INCREASE YOUR TIME ON THE WATER, GO SUP!
One year ago I decided to sell my slalom gear (Isonics and Severne Code Reds) as I live in Scheveningen close to the North Sea and only once in a while used my slalom gear in light winds. I decided to start supping to get more TOW (Time On the Water) on windless periods and bought myself a Starboard Hero, a 9′ ,33″ SUP suited for intermediate riders.
Most of the people advised me to go for a 10 or 11 ft board, just to have more fun in the beginning with the length and width giving more stability. As I started to read on the internet I found that stability, tracking and maneuverability are the most important issues when buying a SUP. Then, as I am into wavesurfing, I decided to make maneuverability the most important one and compromise on stability and tracking. The Starboard website works great in giving you the first options . The Converse, Hero and Widepoint were my main options. As I was just a beginner, the width of the Hero was the reason to buy this board. I already had a paddle, an aluminium one that I used to paddle on my Starboard Starts when surfing with the kids and I used that the first times. But…..THAT DOESN’T DO THE JOB! I found out that a good paddle is even more important than the board. Quite expensive (250 euro’s and up) but full carbon is so much better. Lighter, stiffer and giving you direct power when paddling without loosing energy in the bending of the blade and shaft. I got myself a Quickblade Kanaha Magic but there are off course some other brands having the same quality. Tip; they usually say that the length of the paddle is one shaka above your body length but as you’re having a deeper kneeflex and are bending more in the surf it can be shorter when used for wavesupping.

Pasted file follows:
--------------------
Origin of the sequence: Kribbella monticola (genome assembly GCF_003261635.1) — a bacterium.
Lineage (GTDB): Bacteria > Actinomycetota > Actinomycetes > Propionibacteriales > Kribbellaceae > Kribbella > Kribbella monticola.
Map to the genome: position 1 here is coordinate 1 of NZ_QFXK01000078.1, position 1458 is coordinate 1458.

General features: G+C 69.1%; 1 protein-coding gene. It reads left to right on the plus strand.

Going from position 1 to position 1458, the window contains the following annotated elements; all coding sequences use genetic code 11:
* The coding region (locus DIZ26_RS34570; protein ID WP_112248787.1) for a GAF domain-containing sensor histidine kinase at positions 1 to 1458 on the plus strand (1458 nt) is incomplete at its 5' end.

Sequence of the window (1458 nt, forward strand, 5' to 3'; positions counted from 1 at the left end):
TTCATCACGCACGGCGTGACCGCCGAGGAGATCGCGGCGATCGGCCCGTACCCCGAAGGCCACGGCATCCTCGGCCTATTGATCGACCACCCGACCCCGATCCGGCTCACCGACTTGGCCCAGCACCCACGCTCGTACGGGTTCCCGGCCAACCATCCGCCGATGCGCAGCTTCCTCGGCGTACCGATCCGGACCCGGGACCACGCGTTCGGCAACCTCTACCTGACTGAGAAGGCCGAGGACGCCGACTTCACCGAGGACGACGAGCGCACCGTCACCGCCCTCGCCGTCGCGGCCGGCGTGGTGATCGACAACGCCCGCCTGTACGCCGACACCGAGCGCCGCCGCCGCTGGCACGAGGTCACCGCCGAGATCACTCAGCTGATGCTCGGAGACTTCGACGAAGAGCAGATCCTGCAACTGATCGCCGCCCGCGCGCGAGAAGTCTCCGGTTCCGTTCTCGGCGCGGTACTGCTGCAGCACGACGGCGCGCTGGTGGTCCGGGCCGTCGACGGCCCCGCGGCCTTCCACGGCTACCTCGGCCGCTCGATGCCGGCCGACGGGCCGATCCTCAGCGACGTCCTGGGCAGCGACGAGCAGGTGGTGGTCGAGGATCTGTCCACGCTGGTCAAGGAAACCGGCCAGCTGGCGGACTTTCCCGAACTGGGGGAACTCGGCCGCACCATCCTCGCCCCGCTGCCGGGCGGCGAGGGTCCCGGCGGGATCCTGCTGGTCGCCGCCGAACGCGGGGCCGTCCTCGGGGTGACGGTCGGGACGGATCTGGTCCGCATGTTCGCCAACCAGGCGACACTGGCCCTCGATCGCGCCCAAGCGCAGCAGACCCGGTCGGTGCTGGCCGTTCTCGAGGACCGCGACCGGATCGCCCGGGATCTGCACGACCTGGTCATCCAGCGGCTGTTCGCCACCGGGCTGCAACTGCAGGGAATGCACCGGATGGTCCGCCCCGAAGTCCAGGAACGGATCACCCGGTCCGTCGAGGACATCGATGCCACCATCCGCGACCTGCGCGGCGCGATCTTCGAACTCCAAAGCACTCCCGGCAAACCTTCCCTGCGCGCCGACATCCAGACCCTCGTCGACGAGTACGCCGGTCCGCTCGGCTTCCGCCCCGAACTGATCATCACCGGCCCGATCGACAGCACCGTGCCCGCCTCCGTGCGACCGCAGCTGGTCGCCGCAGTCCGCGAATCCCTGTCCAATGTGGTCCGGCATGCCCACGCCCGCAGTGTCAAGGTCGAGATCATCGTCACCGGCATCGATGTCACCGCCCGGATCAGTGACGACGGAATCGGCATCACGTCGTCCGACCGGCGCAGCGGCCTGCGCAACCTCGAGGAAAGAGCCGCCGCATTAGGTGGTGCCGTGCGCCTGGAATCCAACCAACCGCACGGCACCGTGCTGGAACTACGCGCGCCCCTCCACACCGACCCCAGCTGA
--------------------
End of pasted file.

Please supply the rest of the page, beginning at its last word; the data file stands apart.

I remember the first paddle out wasn’t a success It was far more difficult to keep balance as I thought it would be! A longer board definitely will create instant success but would make it sluggish once you make the first steps and start to ride waves windsurfing style. Balance is an issue also. You can’t put a coin in the machine and make that happen, your body needs some time to adapt and connect to the feeling of the board. It took me 3-4 times and one flatwater long distance session to create that feeling. After that, progression was made every time out! Supping is a great workout, a pure core-stability training and a good way to help you read waves better, using the energy of the waves, developing your balance and basically get a lot more TOW. The energy and dynamics are different compared to windsurfing as you spent a lot of time looking and waiting for the right wave and obviously getting the biggest of the set. A lot of paddling also, especially in the Netherlands with the constantly changing breaks due to the sandbanks and tides. Also; without the windchill, Supping is even possible in subzero degrees using 5mm boots, 5mm open palm mittens, and a 1mm polypro under my 5/3 Matuse Tumo hooded! That means surfing all year!
After one year, including our windsurf/sup trip to Brandon Bay and about 40 paddle sessions, I’ve made a lot of progression. Supping is fun and a great low wind alternative to get max TOW!
There are many shops in the Netherlands and world wide selling SUP’s. Feel free to visit your local shop and get informed how you can get more TOW. Don’t know where to start? Feel free to get in touch with my sponsor The Essential Store to discuss some options and alternatives.